The future of food
Autumn’s bounty may seem generous, but access to adequate, safely prepared food is a growing challenge worldwide.
Breeding better shellfish
As the world’s population swells past 7.5 billion, regions around the globe are turning to aquaculture as an efficient means of protein production. In Atlantic Canada and elsewhere, shellfish producers have had to adapt traditional wild harvesting operations. Molecular biologist Dr. Sarah Stewart-Clark, a shellfish expert who runs the Aquaculture Genomics Lab on Dal’s Agricultural Campus, works closely with oyster growers and other shellfish farmers to use genetic technologies to come up with ways to breed larger, faster-growing varieties. “Shellfish are a very efficient way to grow protein for humans,” she says.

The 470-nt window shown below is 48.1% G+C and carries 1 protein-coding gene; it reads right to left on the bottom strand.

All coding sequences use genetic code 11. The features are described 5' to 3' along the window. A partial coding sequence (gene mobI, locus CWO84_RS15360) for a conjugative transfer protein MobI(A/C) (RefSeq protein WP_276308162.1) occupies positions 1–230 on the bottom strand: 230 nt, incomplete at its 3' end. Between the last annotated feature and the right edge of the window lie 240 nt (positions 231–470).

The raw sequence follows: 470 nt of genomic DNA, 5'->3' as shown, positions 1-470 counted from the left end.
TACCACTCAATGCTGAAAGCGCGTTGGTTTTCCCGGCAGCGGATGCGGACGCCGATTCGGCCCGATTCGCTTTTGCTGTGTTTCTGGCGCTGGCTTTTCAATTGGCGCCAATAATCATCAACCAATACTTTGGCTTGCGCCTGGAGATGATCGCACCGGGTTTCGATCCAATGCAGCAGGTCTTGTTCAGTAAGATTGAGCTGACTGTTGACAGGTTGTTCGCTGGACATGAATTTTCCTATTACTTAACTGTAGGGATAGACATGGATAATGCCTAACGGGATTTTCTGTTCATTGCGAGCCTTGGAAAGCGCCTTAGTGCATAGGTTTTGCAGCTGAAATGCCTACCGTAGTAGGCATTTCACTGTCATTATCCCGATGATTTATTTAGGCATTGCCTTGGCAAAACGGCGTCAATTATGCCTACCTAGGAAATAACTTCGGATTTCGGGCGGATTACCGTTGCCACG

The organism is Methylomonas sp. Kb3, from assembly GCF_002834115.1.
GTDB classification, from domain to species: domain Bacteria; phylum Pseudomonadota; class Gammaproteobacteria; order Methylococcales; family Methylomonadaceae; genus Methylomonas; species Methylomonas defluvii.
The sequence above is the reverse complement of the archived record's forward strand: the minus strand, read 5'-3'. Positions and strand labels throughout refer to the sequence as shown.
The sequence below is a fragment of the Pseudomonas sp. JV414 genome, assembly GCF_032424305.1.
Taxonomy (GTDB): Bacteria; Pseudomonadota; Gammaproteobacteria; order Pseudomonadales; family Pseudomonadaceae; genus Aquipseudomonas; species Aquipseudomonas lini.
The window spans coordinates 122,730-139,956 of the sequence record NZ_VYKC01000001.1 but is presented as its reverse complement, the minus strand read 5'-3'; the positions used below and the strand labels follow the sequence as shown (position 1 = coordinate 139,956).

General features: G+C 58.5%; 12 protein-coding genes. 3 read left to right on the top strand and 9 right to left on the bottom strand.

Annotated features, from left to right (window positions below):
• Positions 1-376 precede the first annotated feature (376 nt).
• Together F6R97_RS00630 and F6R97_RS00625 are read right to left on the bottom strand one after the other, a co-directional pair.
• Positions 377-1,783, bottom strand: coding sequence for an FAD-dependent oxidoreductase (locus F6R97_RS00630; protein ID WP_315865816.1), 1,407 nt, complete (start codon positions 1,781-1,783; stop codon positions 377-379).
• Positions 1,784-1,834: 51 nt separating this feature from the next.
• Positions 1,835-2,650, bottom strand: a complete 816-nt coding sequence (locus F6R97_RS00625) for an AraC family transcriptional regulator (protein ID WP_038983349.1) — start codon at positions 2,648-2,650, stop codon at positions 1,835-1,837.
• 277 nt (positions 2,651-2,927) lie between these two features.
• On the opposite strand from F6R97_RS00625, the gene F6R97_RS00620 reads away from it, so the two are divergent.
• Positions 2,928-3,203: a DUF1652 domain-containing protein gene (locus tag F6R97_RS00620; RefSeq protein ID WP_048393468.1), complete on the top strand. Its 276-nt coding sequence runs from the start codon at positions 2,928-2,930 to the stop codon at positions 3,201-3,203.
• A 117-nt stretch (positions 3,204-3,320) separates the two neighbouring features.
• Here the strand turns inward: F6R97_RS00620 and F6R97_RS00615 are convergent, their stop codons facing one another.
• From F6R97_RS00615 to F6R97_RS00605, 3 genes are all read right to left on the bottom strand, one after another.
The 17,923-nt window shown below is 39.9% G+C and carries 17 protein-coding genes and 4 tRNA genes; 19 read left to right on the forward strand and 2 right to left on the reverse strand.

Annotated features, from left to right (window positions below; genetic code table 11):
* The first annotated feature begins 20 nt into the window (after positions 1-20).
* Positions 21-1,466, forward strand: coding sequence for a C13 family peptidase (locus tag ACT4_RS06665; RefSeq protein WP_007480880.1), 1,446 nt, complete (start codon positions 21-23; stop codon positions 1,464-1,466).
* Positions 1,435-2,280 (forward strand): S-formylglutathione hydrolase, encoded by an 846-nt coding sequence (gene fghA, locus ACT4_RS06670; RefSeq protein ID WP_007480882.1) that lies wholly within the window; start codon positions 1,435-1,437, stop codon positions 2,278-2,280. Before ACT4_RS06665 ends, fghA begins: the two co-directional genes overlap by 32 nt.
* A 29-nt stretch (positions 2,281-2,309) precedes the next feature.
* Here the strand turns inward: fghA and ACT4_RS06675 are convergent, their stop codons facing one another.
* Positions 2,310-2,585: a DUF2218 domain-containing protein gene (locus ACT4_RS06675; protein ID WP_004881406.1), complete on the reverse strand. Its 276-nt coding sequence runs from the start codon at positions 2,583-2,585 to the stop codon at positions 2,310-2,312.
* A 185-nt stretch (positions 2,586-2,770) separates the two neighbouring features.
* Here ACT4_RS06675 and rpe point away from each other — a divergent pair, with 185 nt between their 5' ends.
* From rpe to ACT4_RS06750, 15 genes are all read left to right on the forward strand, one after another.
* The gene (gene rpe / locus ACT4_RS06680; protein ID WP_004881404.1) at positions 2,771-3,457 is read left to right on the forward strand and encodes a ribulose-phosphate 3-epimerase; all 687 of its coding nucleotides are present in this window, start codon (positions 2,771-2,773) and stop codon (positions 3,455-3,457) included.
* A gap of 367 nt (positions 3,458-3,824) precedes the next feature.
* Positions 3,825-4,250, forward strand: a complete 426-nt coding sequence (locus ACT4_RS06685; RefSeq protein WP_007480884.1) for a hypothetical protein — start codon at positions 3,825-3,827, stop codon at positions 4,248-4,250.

Freeing the seeds
Dr. Liz Fitting, associate professor in the Department of Sociology and Social Anthropology, studies the politics and culture of food in Latin America, particularly in relation to the livelihoods of small-scale farmers. Her most recent research explores how activists in Colombia challenge new seed regulations and property rights that undermine the long-standing farmer practice of saving and exchanging local seed varieties, important in helping farmers better respond to the food needs of their own communities and beyond.
Targeting cookstove pollution
It’s estimated that up to a half a million people die prematurely each year from exposure to the fine particulate matter emitted by outdoor solid-fuel cookstoves that are in wide residential use in many countries from Southeast Asia to Africa. The cookstove emissions of soot and carbon dioxide also exacerbate climate change. Now, a study by University of Colorado Boulder researchers and Dr. Randall Martin’s Atmospheric Composition Analysis Group at Dal is providing surprising insight into how to best focus reduction efforts, showing that while reducing cookstove use in China and India would make the biggest impact for climate change, the largest climate and air-quality impact per cookstove would come from Azerbaijan, Ukraine and Kazakhstan.